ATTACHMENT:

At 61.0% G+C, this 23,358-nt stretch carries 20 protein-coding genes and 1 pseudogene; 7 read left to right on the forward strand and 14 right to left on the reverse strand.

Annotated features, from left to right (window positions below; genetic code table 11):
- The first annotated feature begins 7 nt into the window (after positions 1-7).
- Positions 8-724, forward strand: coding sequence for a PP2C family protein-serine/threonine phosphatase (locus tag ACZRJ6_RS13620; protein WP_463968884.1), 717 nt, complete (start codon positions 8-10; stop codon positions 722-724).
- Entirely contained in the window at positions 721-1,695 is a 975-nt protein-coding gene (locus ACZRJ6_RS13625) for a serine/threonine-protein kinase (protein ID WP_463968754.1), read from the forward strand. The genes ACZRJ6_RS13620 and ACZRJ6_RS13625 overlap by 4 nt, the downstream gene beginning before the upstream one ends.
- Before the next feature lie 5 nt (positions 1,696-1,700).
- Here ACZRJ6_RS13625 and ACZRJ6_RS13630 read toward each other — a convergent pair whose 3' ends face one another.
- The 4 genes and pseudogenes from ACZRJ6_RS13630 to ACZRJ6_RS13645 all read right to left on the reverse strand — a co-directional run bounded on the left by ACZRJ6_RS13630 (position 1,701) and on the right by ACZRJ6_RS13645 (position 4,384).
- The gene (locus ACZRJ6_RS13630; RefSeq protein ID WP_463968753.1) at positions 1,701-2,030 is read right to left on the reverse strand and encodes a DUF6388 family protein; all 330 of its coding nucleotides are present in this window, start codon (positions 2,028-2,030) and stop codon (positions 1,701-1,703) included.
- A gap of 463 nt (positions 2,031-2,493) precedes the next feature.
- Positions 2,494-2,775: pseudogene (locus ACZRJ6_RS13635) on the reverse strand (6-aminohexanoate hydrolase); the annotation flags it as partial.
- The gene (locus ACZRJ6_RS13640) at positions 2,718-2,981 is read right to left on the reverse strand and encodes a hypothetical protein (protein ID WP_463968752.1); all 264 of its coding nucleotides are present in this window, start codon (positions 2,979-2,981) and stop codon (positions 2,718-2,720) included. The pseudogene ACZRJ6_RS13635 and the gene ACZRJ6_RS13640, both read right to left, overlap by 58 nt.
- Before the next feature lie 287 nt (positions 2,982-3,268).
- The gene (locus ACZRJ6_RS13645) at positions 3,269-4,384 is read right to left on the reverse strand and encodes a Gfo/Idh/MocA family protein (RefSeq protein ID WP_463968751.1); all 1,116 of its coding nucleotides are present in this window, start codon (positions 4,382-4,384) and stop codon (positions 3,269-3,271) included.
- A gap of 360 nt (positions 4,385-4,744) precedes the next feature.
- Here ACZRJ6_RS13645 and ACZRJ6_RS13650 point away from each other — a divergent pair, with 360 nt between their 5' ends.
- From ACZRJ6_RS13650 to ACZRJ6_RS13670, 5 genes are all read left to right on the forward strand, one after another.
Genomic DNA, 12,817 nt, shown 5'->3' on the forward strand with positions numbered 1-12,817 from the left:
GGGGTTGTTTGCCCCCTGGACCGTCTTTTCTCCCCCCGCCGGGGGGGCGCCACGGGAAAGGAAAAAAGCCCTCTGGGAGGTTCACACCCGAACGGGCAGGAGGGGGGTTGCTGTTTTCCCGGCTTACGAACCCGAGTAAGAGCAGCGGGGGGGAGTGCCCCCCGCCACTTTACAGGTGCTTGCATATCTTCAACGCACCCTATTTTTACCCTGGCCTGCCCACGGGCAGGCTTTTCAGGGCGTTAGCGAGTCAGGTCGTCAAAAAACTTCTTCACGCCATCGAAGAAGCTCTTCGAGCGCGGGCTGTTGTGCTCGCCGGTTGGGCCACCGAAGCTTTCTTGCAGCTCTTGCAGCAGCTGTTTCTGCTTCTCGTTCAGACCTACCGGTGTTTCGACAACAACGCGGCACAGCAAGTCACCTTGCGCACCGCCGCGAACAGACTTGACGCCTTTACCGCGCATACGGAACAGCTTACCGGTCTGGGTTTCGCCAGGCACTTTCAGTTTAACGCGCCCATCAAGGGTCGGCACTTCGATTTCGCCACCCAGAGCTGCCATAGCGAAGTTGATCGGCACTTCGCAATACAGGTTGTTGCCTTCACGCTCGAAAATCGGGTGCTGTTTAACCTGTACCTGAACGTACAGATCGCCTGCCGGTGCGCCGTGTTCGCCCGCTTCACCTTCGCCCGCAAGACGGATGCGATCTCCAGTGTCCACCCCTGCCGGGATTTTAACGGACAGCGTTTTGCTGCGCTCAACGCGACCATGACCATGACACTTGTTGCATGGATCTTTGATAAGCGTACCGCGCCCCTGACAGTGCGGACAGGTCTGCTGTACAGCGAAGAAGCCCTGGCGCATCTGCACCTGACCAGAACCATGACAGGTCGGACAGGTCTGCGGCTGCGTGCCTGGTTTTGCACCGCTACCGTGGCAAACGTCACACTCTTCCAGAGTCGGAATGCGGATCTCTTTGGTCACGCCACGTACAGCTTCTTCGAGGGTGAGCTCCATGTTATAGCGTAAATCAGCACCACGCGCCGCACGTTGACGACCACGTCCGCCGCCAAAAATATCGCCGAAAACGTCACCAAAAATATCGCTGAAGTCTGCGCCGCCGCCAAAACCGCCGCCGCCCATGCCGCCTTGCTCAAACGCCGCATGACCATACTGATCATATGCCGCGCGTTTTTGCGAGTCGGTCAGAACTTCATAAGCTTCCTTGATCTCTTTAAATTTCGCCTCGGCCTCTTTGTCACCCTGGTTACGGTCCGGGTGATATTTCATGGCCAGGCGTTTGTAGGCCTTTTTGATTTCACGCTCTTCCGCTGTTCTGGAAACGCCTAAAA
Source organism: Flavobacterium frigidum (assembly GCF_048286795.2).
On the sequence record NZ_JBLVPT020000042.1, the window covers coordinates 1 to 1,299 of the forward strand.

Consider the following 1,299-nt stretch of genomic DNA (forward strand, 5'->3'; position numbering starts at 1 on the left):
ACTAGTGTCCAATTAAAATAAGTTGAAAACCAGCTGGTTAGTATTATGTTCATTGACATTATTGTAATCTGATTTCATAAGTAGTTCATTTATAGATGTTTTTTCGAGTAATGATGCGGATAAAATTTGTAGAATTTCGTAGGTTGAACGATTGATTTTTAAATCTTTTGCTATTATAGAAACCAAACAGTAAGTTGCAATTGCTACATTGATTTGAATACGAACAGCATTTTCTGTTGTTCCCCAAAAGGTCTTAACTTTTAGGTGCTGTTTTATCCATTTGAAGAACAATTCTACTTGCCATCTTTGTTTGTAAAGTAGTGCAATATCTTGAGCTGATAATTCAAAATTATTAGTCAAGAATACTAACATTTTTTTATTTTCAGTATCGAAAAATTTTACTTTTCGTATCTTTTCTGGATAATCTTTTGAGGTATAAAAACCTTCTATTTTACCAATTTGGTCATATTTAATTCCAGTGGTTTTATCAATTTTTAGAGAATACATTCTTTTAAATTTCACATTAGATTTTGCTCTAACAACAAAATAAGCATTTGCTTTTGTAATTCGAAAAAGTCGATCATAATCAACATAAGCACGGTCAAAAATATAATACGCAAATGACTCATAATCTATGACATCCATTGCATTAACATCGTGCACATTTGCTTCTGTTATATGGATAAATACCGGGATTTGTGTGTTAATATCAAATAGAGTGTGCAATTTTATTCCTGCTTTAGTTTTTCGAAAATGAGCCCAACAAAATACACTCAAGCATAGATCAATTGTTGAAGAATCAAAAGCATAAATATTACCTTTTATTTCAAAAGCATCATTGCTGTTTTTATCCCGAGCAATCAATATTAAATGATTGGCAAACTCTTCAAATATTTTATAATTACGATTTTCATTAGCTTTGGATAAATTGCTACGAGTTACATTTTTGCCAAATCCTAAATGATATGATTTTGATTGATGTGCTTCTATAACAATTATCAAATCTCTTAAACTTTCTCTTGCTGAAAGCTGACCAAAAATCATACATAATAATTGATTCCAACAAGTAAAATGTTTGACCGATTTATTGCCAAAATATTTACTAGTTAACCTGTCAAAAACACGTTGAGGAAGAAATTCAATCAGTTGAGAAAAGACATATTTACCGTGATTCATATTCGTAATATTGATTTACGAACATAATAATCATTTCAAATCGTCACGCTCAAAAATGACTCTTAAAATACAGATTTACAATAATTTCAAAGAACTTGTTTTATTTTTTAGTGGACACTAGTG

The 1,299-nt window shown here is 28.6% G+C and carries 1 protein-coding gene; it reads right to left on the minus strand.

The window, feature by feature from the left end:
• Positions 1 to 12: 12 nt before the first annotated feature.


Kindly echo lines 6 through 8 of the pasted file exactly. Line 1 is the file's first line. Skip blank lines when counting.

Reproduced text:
- Before the next feature lie 5 nt (positions 1,696-1,700).
- Here ACZRJ6_RS13625 and ACZRJ6_RS13630 read toward each other — a convergent pair whose 3' ends face one another.
- The 4 genes and pseudogenes from ACZRJ6_RS13630 to ACZRJ6_RS13645 all read right to left on the reverse strand — a co-directional run bounded on the left by ACZRJ6_RS13630 (position 1,701) and on the right by ACZRJ6_RS13645 (position 4,384).